Government is designed to help seniors understand the working of all levels of government. It contains units covering the foundation of American government, the Constitution, interest groups, political parties and national government structures. Related topics will include current political events and some information about comparative political systems.
Honors U.S. Government is a dual credit college course encompassing the Montana University System required courses for the basic core required of all college freshmen. In the first semester, students will learn advanced government concepts and receive their grade from the campus course. The first half of second semester students will take an 8 week on-line course from Great Falls College-MSU in government for 3 credits. The semester will wrap up with advanced study of government on campus. Students must be recommended for this course by their English or history teacher. Substantial reading and writing is required for this course. Students must apply for this course at the end of the junior year with parent permission. Late enrollment is not permitted. Final high school grades for this course are 50/50 combined campus and college final grade in second semester. College grades are based solely on the college coursework.
This course will include a survey of the following areas of study. The rise of Western Civilization, the Middle Ages, Civilizations beyond Europe, transitions to modern times, Revolution and Nationalism in the Western World, Medieval History, Ancient History, Anthropology, Political and Economic History, and the Age of Imperialism. Reading comprehension, writing and thinking skills are stressed.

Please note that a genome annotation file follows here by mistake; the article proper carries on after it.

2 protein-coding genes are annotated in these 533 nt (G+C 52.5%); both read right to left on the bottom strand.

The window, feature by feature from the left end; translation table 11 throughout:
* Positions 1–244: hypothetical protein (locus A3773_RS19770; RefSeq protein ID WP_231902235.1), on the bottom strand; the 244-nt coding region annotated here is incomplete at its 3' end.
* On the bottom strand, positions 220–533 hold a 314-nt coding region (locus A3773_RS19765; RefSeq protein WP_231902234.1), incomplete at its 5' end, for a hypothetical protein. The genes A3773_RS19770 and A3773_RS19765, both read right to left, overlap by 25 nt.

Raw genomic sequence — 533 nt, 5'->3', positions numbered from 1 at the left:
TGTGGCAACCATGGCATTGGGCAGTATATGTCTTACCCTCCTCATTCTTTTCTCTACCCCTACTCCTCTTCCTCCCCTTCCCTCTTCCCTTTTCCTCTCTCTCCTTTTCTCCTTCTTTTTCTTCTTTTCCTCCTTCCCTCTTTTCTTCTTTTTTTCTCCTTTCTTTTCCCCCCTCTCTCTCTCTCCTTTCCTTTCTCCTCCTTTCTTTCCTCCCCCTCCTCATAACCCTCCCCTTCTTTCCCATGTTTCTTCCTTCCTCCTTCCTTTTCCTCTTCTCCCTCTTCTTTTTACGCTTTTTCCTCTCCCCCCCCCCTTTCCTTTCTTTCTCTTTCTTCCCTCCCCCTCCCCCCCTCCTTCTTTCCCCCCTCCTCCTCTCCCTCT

Montana History explores the political, social, cultural, and economic history of Montana within the context of the larger western United States. The course will provide an overview of pre-history to modern Montana, addressing multiple perspectives including American Indian life and culture. Students will be challenged to see how a variety of internal and external forces helped shape the state of Montana as we know it today, and how a knowledge of the past can help inform their understanding of today’s Montana.
Psychology is the study of the human mind and human behavior. This one-semester course covers topics such as history, research, biopsychology, sensation and perception, consciousness, learning, memory, intelligence, personality, psychopathology, and therapy. Coursework integrates multicultural approaches and themes to make psychology meaningful to students of diverse backgrounds.
Students will begin to acquire skills in reading, writing, listening and speaking Spanish and be exposed to taped material in order to improve their listening comprehension skills. Beginning Spanish students will begin to read at increasing levels of difficulty in order to perfect command of vocabulary and grammar. Students will begin to write simple compositions on various subjects depending on the unit studied and will focus on the areas of communication, cultural appreciation and behavior as they pertain to language learning within the context of a Catholic education.
Spanish II will expose students to more advance Spanish vocabulary, grammar, sentence structure, and pronunciation in order to continue building a solid language base along with four skills; reading, writing, listening, and speaking. Students will be able to expand the language base created in Spanish I to continue building fluency and knowledge. Through activities such as videos, reading, and projects, students will continue learning about Latin American and Spanish cultures, their people, customs, and beliefs. Students will also develop a more specific knowledge base on particular Spanish speaking countries. Spanish II will focus on the areas of communication cultural appreciation, and behavior as they relate to language learning in the scheme of a Catholic educations. Students will be able to write compositions using present and past tenses, as well as communicate orally past and present tenses to describe daily life situations Students will also be able to listen and participate in group discussions.